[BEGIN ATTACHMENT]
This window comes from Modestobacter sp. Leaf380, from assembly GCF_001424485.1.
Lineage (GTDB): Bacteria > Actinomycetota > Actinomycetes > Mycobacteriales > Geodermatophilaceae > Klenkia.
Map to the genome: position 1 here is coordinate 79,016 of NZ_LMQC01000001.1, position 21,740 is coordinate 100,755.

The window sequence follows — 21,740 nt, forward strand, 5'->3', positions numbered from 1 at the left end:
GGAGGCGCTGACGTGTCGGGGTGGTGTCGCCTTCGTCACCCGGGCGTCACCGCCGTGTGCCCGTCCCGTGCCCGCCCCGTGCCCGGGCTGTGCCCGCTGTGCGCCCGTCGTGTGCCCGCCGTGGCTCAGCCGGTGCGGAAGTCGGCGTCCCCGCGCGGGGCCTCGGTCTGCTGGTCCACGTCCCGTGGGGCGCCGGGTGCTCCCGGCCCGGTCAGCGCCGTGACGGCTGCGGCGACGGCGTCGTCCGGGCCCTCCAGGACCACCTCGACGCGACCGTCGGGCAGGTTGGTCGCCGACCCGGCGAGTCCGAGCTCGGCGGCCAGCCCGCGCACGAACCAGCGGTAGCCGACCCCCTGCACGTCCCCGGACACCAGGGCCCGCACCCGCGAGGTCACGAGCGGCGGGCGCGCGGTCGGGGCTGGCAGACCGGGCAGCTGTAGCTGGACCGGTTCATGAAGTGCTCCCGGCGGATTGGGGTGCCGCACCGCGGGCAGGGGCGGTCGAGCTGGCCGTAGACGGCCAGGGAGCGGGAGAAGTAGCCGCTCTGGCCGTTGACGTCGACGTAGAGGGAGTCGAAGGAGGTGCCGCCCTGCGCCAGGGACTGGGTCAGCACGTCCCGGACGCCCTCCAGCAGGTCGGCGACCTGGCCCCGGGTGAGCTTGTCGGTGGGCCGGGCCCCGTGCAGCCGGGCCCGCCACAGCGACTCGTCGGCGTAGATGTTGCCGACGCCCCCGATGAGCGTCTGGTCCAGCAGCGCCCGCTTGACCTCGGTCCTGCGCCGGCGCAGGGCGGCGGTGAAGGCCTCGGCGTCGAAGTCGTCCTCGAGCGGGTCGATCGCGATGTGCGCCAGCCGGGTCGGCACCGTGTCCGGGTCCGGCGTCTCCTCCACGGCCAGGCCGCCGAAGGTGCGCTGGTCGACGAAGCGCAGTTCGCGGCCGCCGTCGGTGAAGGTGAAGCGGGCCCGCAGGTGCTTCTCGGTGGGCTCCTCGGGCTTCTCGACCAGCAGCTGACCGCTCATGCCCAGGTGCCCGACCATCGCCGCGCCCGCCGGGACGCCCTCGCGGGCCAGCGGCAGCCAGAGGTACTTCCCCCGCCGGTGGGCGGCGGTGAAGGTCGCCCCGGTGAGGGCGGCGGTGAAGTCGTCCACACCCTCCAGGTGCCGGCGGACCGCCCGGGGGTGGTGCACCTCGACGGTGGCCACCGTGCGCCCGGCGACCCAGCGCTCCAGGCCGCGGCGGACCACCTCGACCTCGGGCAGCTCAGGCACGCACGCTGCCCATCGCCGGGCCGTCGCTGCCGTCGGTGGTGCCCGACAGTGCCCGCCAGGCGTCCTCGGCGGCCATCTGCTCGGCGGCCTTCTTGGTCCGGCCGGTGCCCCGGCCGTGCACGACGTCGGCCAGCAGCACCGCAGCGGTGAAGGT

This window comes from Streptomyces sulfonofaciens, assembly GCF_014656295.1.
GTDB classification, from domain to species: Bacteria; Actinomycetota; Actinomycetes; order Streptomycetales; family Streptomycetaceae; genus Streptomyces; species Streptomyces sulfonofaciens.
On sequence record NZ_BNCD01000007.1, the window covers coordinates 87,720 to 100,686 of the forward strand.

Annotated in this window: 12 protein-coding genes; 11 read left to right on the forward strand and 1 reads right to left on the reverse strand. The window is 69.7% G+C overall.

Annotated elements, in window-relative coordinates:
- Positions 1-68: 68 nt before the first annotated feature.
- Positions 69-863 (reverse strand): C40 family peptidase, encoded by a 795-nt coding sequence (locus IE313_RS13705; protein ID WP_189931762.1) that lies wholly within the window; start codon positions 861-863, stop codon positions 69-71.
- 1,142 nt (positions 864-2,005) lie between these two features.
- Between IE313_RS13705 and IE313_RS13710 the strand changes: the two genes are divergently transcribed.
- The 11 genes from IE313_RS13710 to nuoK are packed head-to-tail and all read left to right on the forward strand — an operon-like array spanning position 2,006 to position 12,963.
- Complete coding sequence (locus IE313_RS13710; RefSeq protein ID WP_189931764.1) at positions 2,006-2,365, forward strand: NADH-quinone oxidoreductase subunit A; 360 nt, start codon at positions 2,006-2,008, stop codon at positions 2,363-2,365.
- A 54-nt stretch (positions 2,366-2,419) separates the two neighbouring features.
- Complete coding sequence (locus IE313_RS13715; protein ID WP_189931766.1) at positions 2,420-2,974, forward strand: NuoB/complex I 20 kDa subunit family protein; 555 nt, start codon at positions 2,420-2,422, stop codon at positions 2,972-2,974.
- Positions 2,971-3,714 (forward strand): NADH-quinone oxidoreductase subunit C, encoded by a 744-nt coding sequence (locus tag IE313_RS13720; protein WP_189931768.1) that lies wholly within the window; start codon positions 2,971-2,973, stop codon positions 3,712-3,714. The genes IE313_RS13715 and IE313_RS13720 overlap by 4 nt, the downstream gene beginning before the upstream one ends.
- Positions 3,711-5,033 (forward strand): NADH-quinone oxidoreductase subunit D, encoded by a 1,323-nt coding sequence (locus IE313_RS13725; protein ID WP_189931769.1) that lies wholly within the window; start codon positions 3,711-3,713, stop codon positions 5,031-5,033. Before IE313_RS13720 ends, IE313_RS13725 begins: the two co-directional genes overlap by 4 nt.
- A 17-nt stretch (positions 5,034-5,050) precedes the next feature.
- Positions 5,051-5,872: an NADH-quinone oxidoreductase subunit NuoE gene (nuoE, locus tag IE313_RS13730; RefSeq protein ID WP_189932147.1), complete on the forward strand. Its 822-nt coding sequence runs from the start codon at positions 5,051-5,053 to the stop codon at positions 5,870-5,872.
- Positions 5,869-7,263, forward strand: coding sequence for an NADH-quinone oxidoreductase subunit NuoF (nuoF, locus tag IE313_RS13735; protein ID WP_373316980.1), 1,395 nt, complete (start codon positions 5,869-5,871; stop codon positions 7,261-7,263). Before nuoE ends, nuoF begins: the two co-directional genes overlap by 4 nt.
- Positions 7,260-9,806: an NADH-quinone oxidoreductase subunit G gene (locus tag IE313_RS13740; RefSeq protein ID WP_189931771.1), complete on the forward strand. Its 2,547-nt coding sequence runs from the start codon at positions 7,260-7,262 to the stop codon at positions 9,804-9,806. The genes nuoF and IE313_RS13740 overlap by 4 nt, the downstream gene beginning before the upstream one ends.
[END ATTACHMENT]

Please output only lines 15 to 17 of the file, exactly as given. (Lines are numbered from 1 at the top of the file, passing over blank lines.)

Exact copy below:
- The 11 genes from IE313_RS13710 to nuoK are packed head-to-tail and all read left to right on the forward strand — an operon-like array spanning position 2,006 to position 12,963.
- Complete coding sequence (locus IE313_RS13710; RefSeq protein ID WP_189931764.1) at positions 2,006-2,365, forward strand: NADH-quinone oxidoreductase subunit A; 360 nt, start codon at positions 2,006-2,008, stop codon at positions 2,363-2,365.
- A 54-nt stretch (positions 2,366-2,419) separates the two neighbouring features.